amount of atp produced from one glucose molecule

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#1
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#1
i understand that we get
2x FADH2
10x NADH2
4x ATP
but i don't understand how the overall net gain of ATP is 38??
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Jasminem97
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(Original post by Ismail786)
i understand that we get
2x FADH2
10x NADH2
4x ATP
but i don't understand how the overall net gain of ATP is 38??
My PE teacher has been saying 4....
Definitely following this thread now
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liquity
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#3
(Original post by Ismail786)
i understand that we get
2x FADH2
10x NADH2
4x ATP
but i don't understand how the overall net gain of ATP is 38??
I don't think you actually need to know why because the textbook doesn't tell you but I imagine it has something to do with the number of cycles of each stage?
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Ahmed766
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#4
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(Original post by Jasminem97)
My PE teacher has been saying 4....
Definitely following this thread now
You have two types of respiration, I believe your P.E teacher may be referring to Anaerobic which takes place in the absence of Oxygen. What happens is that ATP is produced by substrate level phosphorylation where the Glucose molecule splits to form two triose phosphates and for each triose phosphate you produce one molecule of ATP. This only involves Glycolysis as the NAD can be oxidised by forming lactic acid with the pyruvate produced from the triose phosphate. The other 34 cannot be obtained from links/krebs/electron transport chain because the Oxygen absence means the NAD cannot be oxidised at the electron transport chain. Not sure why she said 4 because I think it's 2 that is produced by anaerobic.
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Ahmed766
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#5
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#5
To answer OP's question, each coenzyme produces a different number of ATP's at the electron transport chain e.g. one NAD produces 3 ATP as it is associated with 3 proton pumps. One FAD produces 2 ATP. In total 10*3= 30 and 2*2=4. The other 4 ATP's are from substrate level phosphorylation in the krebs and glycolysis.
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Jasminem97
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#6
(Original post by Ahmed766)
You have two types of respiration, I believe your P.E teacher may be referring to Anaerobic which takes place in the absence of Oxygen. What happens is that ATP is produced by substrate level phosphorylation where the Glucose molecule splits to form two triose phosphates and for each triose phosphate you produce two molecules of ATP. This only involves Glycolysis as the NAD can be oxidised by forming lactic acid with the pyruvate produced from the triose phosphate. The other 34 cannot be obtained from links/krebs/electron transport chain because the Oxygen absence means the NAD cannot be oxidised at the electron transport chain.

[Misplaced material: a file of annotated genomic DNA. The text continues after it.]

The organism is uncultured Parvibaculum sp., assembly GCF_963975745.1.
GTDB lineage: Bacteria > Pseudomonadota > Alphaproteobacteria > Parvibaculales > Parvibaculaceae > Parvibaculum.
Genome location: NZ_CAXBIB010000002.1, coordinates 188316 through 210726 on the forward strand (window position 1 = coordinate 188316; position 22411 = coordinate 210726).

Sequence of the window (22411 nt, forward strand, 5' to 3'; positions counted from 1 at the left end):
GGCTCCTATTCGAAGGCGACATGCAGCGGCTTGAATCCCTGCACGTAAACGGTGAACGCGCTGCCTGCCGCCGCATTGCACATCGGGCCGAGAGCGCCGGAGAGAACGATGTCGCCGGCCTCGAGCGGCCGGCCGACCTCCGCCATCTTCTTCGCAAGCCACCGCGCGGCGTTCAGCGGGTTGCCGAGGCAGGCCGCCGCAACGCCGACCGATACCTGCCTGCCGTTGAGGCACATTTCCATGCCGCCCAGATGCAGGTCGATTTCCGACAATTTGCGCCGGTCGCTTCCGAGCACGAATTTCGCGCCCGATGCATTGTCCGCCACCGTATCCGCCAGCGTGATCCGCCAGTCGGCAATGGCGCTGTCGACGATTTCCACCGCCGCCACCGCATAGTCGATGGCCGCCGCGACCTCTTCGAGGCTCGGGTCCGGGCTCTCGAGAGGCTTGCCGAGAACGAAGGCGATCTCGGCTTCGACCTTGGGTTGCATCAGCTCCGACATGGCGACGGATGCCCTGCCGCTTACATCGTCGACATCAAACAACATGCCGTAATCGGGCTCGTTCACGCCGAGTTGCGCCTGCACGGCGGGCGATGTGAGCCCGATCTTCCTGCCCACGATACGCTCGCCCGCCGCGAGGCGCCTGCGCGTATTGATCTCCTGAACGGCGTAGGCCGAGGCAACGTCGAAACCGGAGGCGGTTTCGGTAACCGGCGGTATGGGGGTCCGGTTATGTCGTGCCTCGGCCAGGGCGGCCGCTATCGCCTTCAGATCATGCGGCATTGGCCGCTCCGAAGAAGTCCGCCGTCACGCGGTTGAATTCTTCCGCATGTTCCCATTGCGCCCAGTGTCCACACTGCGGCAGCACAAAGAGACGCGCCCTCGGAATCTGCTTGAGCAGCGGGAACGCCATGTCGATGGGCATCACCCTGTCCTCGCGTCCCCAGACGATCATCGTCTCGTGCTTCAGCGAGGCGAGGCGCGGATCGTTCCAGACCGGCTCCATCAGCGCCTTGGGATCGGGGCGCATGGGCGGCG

Thank you so much!! Life Saver!
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Ahmed766
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#7
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#7
(Original post by Jasminem97)
Thank you so much!! Life Saver!
Anytime!
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Treblebee
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#8
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#8
Really good explanations everybody!
Btw, they probably don't say so in the textbook, but 38 is generally the best case scenario - usually it's more like 28 or 30. Just ignore me if that's messed everything up for you.
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KrisTH
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#9
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#9
I'm currently studying an access to science course, I've noted it down as:

"during oxidative phosphorylation (aka electron transport chain) high energy elections (nadh) move through the inner membrane of the mitochondria and bind to an ADP molecule turning it into ATP)
High energy electrons ---> ATP
-------> High Energy Electrons ---> ATP
----------> High energy electrons ----> ATP

this chain occurs 32-34 times producing ATP at each stage. "

Your 38 ATPs I'm presuming is coming from the:
2 ATP molecules produced during Glycolysis
2 ATP molecules produced during pyruvate being chemically reacted into Acetyl CoA
and 32-34 from the Electron Transport Chain.
2+2+34=38

Hope this helped!

edit : some short videos that explain it in 2 - 4 minutes. well worth a view!
Glycolysis - http://vcell.ndsu.nodak.edu/animatio...ovie-flash.htm
Electron Transport Chain - http://vcell.ndsu.nodak.edu/animations/etc/first.htm
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